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The Oxford Handbook of Biblical Studies Provides a comprehensive survey of Biblical scholarship in a variety of disciplines.



Canon

Lee Martin McDonald

I. Introduction

An examination of the origin and development of the biblical canons of both Judaism and Christianity is essentially about the processes that led to the stabilizing of fixed collections of writings that undergird the core of beliefs and religious practices of those communities. The corollary of canon formation is the belief that the writings that make up those collections have their origin in God; that is, they are inspired by God, and consequently are authoritative for worship, instruction in core beliefs, mission activity, and religious and practical conduct. While the definition of a biblical canon has more to do with the end of a process—that is, with a fixed list of sacred scriptures—the authority attributed to those writings was recognized much earlier when they were in a more fluid stage of development and were more open to adaptability or change to meet the needs of the religious community. Many factors played a role in the complex history of the formation of the biblical canon, including the origin of the notion of sacred literature, the processes that led to the recognition of that literature, and the final fixing of a closed collection of sacred literature.

There is little agreement among scholars on when this ‘canonical activity’ began, where it began, and especially when it was completed. Resolving such problems is made more difficult by the fact that there are no discussions of the origins, development, and recognition of biblical canons in antiquity. By all appearances, this was an unconscious process throughout most of its development. Most information on the matter is tenuous, and it is generally drawn from an investigation of a limited but familiar collection of ancient texts (referred to below). There is no evidence from the time of Jesus that either the Jews or the followers of Jesus were even remotely interested in the notion of a closed collection of sacred scriptures.

The textual form of the Scriptures was also of little serious consideration in the early stages of the canonical processes, though at various times some texts and translations did receive widespread but not universal acceptance in the Christian and Jewish communities. For example, most early churches unofficially adopted the Septuagint (LXX), or Greek translation of the Hebrew Scriptures, as its divinely inspired version, and the Jews later opted for the Masoretic Text of the Hebrew Bible, although the earliest complete witness to that text dates from 1008 CE. ‘Septuagint’ originally referred only to the translation of the Pentateuch, a point made forcefully, first by the author of the Letter of Aristeas (§3–5, 19, 30, etc.), who was the first to call the translation a ‘bible’ (§316), but also by Jerome in the fifth century (cf. his introduction to Hebraica Questiones in Libro Geneseos I/1). The translation gradually expanded to include all of the books of the Jewish Scriptures, including several that are not part of the Masoretic tradition (often called apocryphal or deutero-canonical in the Christian tradition). It was this Greek version which was used to translate the Bible into various languages.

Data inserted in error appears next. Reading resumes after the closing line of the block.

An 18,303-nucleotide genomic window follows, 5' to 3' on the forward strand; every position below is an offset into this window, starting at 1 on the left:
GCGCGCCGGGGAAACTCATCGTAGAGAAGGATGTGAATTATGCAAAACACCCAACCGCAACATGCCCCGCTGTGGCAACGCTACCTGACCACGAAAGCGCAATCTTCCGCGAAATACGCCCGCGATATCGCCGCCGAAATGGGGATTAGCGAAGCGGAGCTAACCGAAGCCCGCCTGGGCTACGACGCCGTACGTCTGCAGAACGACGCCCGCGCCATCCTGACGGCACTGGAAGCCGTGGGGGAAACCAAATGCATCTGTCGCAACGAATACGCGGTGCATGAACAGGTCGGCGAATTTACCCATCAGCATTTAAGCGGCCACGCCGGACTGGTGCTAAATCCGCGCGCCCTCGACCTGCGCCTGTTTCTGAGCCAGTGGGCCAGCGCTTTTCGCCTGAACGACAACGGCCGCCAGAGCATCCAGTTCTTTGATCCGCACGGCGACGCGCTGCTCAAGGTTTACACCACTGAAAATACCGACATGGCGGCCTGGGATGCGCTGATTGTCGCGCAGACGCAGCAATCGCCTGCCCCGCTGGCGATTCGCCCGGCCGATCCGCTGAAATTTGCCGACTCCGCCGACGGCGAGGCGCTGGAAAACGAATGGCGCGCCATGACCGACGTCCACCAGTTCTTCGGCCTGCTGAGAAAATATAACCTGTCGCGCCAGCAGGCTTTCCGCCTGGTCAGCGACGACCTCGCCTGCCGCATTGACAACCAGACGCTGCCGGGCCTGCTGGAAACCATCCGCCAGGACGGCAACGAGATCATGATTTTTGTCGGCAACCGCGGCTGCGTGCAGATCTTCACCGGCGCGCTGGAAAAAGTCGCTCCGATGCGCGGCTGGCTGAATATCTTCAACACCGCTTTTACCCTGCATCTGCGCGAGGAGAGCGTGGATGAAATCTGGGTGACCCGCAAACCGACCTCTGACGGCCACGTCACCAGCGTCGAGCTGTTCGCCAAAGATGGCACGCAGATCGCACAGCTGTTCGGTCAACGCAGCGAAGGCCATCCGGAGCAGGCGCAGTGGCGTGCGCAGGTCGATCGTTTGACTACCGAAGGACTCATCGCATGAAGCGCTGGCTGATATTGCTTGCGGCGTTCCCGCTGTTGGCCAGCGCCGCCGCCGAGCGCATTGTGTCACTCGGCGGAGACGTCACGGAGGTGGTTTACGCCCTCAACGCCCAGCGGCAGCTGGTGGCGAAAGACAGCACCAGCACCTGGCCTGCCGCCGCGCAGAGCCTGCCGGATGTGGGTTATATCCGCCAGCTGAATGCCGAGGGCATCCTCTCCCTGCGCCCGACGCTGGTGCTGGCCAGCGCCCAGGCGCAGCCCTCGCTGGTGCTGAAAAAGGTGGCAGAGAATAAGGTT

The relationship between canon formation and textual or translation considerations has resurfaced recently as important issues for the Church, but these were not significant matters throughout most of its history and no certain decisions were made on these matters in the patristic period (c. second to sixth centuries CE). The differences in the manuscripts that survive from antiquity, as well as in the variety of translations of the biblical literature, show that the Church had little concern for such matters throughout most of its history. While most scholars who produce critical commentaries today focus at least minimally on the history of the text of biblical books, seldom do they emphasize the significance of this for determining a canonical text: that is, an authoritative text for the Church. Historically, the most common assumption has been that the earliest text of the Bible is more authoritative, but recently that view has been challenged, and many textual scholars no longer believe that an original text is recoverable.

The following discussion will examine the notion of canon in antiquity and its application to the writings that eventually received canonical recognition in the Jewish and Christian communities of faith. The investigation of the Hebrew Bible and the ‘First’ or ‘Old’ Testament of the Church, as will become clear, are inextricably bound together. The lack of agreement in antiquity on the definition of a biblical canon, as well as the books that comprise it, and the inconsistency in the use of terms to describe it and its processes make any investigation of the origins and stabilization of the Bible more difficult, but some inferences and conclusions can be drawn. This examination will begin with a focus on the context of canon formation, and then proceed to what can be discerned in the ancient sources.

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